A hefty bit of blood-letting and internecine warfare within the Labour Party was inevitable after their dreadful election result. It would happen in any party. Runners and riders from various party factions, from the Blairites to the Union loyalists, will pop up and talk about the mistakes of the past, how their vision represents the path to tread. Inevitably, it seems, they'll waffle on about ‘aspiration’.
Contrary to some claims, Labour actually had a very good election campaign until the final couple of weeks; it was energetic, released new policies in a timely fashion and appeared to want power more than a lacklustre and gloomy Conservative Party. The last couple of weeks, though, were a mess. Ed Miliband should never have gone to kowtow to the dishonourable member for wasted youth, Russell Brand, and the #edstone, while probably a much needed commission for a stone mason, was utterly ridiculous. It was simply impossible to satirise, such was its absurdity.
Ultimately Labour lost, not because of ideas, but because they picked the wrong leader. Ed Miliband is an eminently decent man – something David Cameron shamefully couldn’t bring himself to admit – but he was simply never leadership material. He was and remains a policy wonk, someone fascinated by political ideas and theories, but not someone to sell a vision or map out a clear direction. Combined with a failure to challenge sufficiently the notion of ‘Labour’s Great Recession’, when it was anything but, and the SNP surge in Scotland, Labour has been left in the political wilderness for another five years.
So yes, Labour will endure bitter, inward-facing days in the months and possibly years to come, especially as they try and make some sort of recovery in Scotland; but judging from some of the reports recently one could be mistaken for thinking the next five years are going to be all sweetness and light for the Tories.
There is much euphoria following their first election victory since 1992. Today (May 27) sees the first Tory-only Queen’s speech since John Major’s days and finally those backbenchers will be able to revel in Tory policies: the Human Rights Act is for the chop; the benefits bill will have to be slashed (but just leave the pensioners alone); an in/out referendum on the EU will be set in motion.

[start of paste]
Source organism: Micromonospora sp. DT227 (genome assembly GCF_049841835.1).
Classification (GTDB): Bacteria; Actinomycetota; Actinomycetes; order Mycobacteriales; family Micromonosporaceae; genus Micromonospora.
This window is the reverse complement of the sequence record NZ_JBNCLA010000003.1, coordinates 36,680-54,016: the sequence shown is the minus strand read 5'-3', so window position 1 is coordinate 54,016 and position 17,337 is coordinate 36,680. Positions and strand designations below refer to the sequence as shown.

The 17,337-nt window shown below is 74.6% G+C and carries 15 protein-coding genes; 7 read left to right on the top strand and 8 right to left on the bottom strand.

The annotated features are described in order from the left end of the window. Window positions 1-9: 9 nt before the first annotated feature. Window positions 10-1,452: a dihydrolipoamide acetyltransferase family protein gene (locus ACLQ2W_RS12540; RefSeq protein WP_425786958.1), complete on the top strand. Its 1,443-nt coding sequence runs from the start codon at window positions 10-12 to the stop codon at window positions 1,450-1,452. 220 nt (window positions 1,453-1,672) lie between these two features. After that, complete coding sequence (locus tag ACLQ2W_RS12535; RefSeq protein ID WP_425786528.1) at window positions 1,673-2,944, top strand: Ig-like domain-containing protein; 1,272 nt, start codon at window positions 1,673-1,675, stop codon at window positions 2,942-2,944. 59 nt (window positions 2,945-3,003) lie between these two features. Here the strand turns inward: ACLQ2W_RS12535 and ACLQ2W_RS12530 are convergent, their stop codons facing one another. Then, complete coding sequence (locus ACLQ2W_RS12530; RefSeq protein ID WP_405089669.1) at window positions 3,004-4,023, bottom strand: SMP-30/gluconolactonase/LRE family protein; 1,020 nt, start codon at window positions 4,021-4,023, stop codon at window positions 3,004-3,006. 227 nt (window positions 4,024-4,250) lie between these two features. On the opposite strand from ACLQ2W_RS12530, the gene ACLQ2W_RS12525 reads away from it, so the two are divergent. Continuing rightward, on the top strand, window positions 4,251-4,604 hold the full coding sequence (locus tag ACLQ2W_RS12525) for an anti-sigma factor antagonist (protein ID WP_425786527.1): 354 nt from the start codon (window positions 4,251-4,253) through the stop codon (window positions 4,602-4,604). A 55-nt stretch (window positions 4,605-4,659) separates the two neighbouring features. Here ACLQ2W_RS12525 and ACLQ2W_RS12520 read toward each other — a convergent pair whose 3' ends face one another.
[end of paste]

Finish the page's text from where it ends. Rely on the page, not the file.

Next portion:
When John Major won the 1992 General Election – like Cameron, largely based on his own popularity and campaigning – the Conservatives had a majority of 21 seats. Cameron has a majority of 12. John Major had his ‘bastards’ including three of them in his own cabinet; Cameron endured the most rebellious backbenchers in history in the last parliament. Yes, they no longer have to suffer the ignominy of having to share power with the Liberal Democrats but anyone who thinks they’ll now be a joy to work with will soon find they will be sorely mistaken.
Already, several prominent ex-ministers – Damien Green, Dominic Grieve, Andrew Mitchell – have indicated they will oppose efforts to replace the Human Rights Act with a new Bill of British rights. And these are far from the usual suspects. The government will struggle to get their plans through the House of Commons and will face an almighty battle in the Lords.
And then there is Europe.
I know some Tories who think the argument in the party is settled. After the bitterest internal political row which has lasted the best part of 30 years, the Tories now have a settled view. This seems remarkably optimistic. Assuming, and it is a big assumption, that David Cameron gets the concessions he wants from our European partners, he will campaign to stay within the union. It is hard to imagine he will be joined in the trenches by the likes of John Redwood, Daniel Hannan or Owen Paterson. They, and much of the parliamentary Conservative Party, will be on the 'out' side of the argument and there is little the Prime Minister can do to convince them otherwise.
Managing a small majority, therefore, is likely to be a tough, pretty wretched experience for Cameron, much as it was for the hapless Major. And, as governing parties frequently lose by-elections between general elections, his majority is likely to be whittled down further, perhaps even into a minority government as Major’s was.
There is one thing that Cameron and his opponents can look forward to; he won’t be standing at the next election. Contrary to his claims, the Prime Minister simply cannot serve every day of a second term, waltzing off to a wine bar singing when the 2020 General Election comes around. He must either change his mind and decide to stick around anyway, or he has to leave giving sufficient time for his successor to bed-in before the next vote. His potential successors will spend much of their time in this government jostling for the best position and once they get there may find they are seen as used and tired goods by the electorate. Labour and the Lib Dems will, by contrast, have a new leader and one not tainted by years in government or links to Tony Blair or Gordon Brown.
Labour supporters have little choice but to grin and bear it for now; and if that fails they can at least console themselves that they're not the Lib Dems.